A drawing of a ship similar to the Rooswijk – a Dutch ‘hekboot’, by Adolf van der Laan in 1716.
A drawing of a ship similar to the Rooswijk – a Dutch ‘hekboot’, by Adolf van der Laan in 1716. © Collection of the Fries Scheepvaartmuseum
A drawing of a ship similar to the Rooswijk – a Dutch ‘hekboot’, by Adolf van der Laan in 1716. © Collection of the Fries Scheepvaartmuseum

Rooswijk Wreck Dives Reveal Stories of Europe's Global Trading History

  • Dutch and British maritime archaeologists are diving, excavating and recording the protected wreck site of the Rooswijk off the Kent coast
  • Open days in August and September will allow the public to view extraordinary finds recovered from the wreck and see conservators in action
  • Finds include large seaman’s chests, pewter jugs, ornately carved wooden knife handles and leather shoes

Excavating the Rooswijk

An international team of maritime archaeologists are diving, excavating and recording the wreck site of Dutch ship the Rooswijk off the Kent coast. They are excavating the storage rooms and living quarters in the stern of the ship and items such as large wooden seaman’s chests, pewter jugs and spoons, glass bottles, ornately carved knife handles and personal items such as shoes have been recovered from the wreck and brought to shore at Ramsgate where they are being conserved.

The Rooswijk was a Dutch East India Company (VOC) vessel which sank on the treacherous Goodwin Sands, off Kent, in January 1740. The ship was outward bound for Batavia (modern-day Jakarta) with a large cargo of silver ingots and coinage on board.

Now a protected wreck site, the ship's remains are owned by the Dutch Government and managed by Historic England on behalf of the Department for Digital, Culture, Media and Sport. The #Rooswijk1740 project is led and financed by the Cultural Heritage Agency of the Netherlands, as part of the Dutch Ministry of Education, Culture and Science.

Throughout this summer, maritime archaeologists are working to excavate and record large areas of the wreck site. The Rooswijk is threatened by currents and shifting sands and an exploratory study of the wreck last year cemented the urgent need for the current excavation. The site is classed as 'high risk' on the Heritage at Risk register due to its exposed remains and vulnerability.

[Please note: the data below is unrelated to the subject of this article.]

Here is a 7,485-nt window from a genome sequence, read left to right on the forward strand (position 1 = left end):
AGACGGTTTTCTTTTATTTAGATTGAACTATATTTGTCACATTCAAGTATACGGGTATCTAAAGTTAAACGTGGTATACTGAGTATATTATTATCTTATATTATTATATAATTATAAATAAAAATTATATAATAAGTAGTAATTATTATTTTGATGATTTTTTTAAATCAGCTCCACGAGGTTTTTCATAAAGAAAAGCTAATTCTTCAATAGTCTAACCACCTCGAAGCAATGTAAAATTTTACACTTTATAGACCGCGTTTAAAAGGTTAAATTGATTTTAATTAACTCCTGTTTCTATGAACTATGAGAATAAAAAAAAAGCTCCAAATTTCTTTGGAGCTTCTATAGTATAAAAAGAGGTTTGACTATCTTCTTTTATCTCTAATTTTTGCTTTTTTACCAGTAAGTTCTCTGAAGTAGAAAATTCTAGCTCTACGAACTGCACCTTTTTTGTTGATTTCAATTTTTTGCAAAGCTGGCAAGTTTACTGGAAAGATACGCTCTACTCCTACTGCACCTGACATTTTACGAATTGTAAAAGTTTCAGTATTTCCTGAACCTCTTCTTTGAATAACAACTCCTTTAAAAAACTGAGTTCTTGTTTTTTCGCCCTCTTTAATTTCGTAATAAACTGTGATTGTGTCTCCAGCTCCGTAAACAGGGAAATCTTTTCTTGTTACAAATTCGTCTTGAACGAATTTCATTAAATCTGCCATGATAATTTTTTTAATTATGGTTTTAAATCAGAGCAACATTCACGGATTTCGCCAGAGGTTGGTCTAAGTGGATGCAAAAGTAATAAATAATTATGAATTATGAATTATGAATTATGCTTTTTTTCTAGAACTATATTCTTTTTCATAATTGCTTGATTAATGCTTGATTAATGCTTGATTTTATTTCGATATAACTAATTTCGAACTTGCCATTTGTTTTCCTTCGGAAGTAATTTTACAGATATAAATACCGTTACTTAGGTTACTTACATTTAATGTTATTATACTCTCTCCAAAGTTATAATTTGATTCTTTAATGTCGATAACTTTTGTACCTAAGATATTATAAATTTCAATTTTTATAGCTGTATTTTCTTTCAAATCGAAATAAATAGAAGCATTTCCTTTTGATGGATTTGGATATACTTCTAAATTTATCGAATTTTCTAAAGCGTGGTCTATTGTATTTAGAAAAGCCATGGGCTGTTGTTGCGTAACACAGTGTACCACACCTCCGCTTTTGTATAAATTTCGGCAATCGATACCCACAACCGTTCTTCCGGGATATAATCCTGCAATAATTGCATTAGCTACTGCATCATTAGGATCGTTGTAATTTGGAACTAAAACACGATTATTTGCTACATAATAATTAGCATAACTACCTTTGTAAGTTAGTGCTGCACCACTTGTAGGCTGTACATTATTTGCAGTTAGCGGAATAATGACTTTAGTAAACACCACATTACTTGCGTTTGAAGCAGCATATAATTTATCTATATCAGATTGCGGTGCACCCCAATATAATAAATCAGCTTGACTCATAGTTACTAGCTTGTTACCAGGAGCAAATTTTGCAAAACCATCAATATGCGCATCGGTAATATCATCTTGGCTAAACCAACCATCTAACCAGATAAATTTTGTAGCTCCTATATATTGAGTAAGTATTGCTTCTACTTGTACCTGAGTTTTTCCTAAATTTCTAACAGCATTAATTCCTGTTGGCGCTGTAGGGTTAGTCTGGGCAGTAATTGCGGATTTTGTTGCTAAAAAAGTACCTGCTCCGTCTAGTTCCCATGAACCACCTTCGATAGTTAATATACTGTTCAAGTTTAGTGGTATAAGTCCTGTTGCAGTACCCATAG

John Glen, Minister for Arts, Heritage and Tourism said: "The shipwrecks around our coastline are amazing snapshots of Europe’s seafaring and naval history and it is important that we study them while we can. The Rooswijk excavation will help recover and protect extraordinary artefacts and I am particularly pleased that members of the public can see this important work in action."

Alison James, Maritime Archaeologist at Historic England said: "Wrecks such as the Rooswijk are time capsules that offer a unique glimpse into the past and tell a story. Sharing that story with a wide audience is a key part of this project and we look forward to the fascinating insights and discoveries that the Rooswijk excavation will uncover this summer."

Martijn Manders, Project Leader of the Rooswijk and Maritime Heritage Programme Manager at the Cultural Heritage Agency of the Netherlands said: “The Goodwin Sands has been a treacherous place for ships throughout the centuries and is now a treasure trove for archaeologists. It is also popular with sports divers. The rapidly shifting sands mean that the site is even more exposed now than it was during our initial dives to assess the condition of the Rooswijk last year. This makes the excavation urgent.

Martjn Manders continued: "We are excited about this project because the Rooswijk is a showcase of modern underwater archaeology in which cooperation is essential. It provides unique opportunities for young professionals and the public to participate and is a project through which we can learn about our shared past and who we are.”

There are a total of 250 Dutch East India Company shipwrecks, of which only a third have been located. Never before has a Dutch East India Company wreck been scientifically researched or excavated on this scale.


Material recovered from the wreck site has been taken ashore to a warehouse in Ramsgate where first-aid conservation is being carried out and the items fully recorded. From here finds will be taken to a Historic England storage facility where work to assess, analyse and conserve them will take place. The finds will be returned to The Netherlands and in future some material may be made available for display in Ramsgate.

Maritime archaeology students will be based at the Ramsgate venue and will benefit from a programme of training delivered by Historic England specialists as well as the opportunity to be involved with the project.